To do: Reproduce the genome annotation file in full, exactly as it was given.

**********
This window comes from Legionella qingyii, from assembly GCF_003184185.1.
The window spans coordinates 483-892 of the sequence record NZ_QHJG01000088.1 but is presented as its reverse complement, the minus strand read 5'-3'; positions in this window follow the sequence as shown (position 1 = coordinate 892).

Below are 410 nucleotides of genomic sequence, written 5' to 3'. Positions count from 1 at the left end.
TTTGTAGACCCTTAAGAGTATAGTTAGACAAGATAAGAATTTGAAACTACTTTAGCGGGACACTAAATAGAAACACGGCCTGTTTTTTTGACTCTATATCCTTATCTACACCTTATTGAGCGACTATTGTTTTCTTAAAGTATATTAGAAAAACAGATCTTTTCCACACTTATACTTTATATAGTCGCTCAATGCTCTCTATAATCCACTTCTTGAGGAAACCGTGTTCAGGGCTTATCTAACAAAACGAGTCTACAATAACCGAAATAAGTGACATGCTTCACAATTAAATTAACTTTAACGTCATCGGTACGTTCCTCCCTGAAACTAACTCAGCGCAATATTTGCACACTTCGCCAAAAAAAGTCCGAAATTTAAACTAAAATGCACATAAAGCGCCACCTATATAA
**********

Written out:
This window comes from Legionella qingyii, from assembly GCF_003184185.1.
The window spans coordinates 483-892 of the sequence record NZ_QHJG01000088.1 but is presented as its reverse complement, the minus strand read 5'-3'; positions in this window follow the sequence as shown (position 1 = coordinate 892).

Below are 410 nucleotides of genomic sequence, written 5' to 3'. Positions count from 1 at the left end.
TTTGTAGACCCTTAAGAGTATAGTTAGACAAGATAAGAATTTGAAACTACTTTAGCGGGACACTAAATAGAAACACGGCCTGTTTTTTTGACTCTATATCCTTATCTACACCTTATTGAGCGACTATTGTTTTCTTAAAGTATATTAGAAAAACAGATCTTTTCCACACTTATACTTTATATAGTCGCTCAATGCTCTCTATAATCCACTTCTTGAGGAAACCGTGTTCAGGGCTTATCTAACAAAACGAGTCTACAATAACCGAAATAAGTGACATGCTTCACAATTAAATTAACTTTAACGTCATCGGTACGTTCCTCCCTGAAACTAACTCAGCGCAATATTTGCACACTTCGCCAAAAAAAGTCCGAAATTTAAACTAAAATGCACATAAAGCGCCACCTATATAA